The Bureau of Labor Statistics reported in 2014 that women employed full-time spend less time working than men: 7.8 hours compared to 8.4 hours. That’s an average of 36 fewer minutes or a 7.7 percent labor disparity — which more than accounts for the 5.4 percent difference in pay. Top producers generally get top pay. Performance counts.

Thus, the article’s subtitle is “It’s not a gap in pay, but a gap in what men and women produce.”

Women generally work fewer hours because they invest more time in caring for their families. In short, the wage gap results from women’s choices, including how long to work each day.

The fourth dynamic is to analyze the underlying theories, assumptions and definitions that create conflicting interpretations. On the wage gap, the extremes are established by politically correct liberals and free-market advocates. The two political philosophies clash across the board, from definitions of equality to the purpose of law, from the propriety of state intervention to the relationship of men and women.

Consider how disparately they view the free market. To PC liberals, the free market or laissez-faire capitalism is a tool by which men oppress and exploit women; it is a form of force. To free-market advocates, it is a mechanism for coordinating supply and demand through which individuals, male and female, express their preferences; it is a form of freedom.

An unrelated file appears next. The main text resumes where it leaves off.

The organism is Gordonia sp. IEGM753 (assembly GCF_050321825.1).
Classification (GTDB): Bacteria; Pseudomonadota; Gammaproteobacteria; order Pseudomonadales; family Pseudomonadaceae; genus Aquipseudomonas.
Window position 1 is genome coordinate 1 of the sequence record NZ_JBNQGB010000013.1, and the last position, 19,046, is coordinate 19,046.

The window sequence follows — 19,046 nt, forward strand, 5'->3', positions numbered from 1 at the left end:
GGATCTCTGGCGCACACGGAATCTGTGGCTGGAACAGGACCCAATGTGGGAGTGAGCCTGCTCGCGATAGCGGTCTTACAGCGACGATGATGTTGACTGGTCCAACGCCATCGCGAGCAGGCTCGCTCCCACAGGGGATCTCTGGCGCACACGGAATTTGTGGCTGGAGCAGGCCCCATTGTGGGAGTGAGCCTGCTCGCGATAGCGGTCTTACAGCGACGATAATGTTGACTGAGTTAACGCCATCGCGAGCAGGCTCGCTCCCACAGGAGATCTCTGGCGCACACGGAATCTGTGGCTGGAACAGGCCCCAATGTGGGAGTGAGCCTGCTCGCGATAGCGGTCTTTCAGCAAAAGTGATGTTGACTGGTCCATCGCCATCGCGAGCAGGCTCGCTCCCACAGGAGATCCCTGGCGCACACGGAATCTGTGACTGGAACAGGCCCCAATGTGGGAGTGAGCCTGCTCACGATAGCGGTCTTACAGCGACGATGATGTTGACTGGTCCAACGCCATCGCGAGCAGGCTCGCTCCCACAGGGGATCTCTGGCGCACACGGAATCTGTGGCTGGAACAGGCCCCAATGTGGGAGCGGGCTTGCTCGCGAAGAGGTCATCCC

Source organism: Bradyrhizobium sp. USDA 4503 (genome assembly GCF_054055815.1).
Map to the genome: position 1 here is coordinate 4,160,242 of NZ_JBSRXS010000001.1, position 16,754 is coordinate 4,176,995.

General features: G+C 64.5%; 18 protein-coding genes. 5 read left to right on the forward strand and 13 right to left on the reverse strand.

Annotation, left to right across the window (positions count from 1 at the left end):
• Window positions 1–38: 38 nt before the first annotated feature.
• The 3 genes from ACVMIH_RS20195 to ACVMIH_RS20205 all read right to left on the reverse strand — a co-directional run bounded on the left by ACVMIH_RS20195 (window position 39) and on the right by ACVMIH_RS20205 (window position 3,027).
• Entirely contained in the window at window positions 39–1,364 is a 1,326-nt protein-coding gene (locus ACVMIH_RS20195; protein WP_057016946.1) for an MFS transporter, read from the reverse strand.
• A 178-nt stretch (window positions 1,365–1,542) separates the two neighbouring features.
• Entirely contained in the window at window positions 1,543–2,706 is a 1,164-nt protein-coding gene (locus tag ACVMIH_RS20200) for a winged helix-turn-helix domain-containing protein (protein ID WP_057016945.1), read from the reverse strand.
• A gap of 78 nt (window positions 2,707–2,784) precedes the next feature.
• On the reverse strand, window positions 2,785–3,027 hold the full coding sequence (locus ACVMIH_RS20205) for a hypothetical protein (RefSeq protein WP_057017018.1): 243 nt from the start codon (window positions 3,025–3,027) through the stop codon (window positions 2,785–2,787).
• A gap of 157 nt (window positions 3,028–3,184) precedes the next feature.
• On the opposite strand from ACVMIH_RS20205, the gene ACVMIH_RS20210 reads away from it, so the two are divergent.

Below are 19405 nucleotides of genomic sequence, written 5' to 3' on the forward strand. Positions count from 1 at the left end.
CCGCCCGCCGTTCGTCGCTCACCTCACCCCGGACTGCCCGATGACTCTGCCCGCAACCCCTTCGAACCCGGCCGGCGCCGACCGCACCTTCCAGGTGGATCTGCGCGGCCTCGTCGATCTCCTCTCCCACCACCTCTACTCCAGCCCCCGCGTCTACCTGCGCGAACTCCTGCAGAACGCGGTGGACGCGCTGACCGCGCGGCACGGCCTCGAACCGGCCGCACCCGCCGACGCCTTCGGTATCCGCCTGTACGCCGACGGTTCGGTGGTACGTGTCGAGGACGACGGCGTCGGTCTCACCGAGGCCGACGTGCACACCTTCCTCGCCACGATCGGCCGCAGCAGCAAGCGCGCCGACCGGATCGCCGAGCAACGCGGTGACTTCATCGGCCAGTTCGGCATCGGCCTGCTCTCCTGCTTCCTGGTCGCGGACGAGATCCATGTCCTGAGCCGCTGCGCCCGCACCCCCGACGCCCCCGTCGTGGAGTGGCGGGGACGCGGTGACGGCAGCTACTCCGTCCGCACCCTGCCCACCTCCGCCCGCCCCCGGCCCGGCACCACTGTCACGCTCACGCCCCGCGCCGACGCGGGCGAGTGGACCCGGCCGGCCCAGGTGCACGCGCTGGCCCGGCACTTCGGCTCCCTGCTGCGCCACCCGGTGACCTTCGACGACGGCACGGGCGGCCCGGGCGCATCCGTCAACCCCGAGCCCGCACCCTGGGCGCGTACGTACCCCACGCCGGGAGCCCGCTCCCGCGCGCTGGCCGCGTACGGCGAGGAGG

The fifth level deals with strategy — how best to solve the problem. A free-market advocate who agrees that women are underpaid would point out that the free market is a better corrective mechanism than government, because it provides strong incentives against discrimination without infringing the human right to control one’s own property, including businesses. The incentives are basic economics. If an employer offers to pay a worker less than the prevailing wage, then one of three things will happen: there will be no applicants; there will be fewer applicants to choose from; or the quality of the applicants will be poor.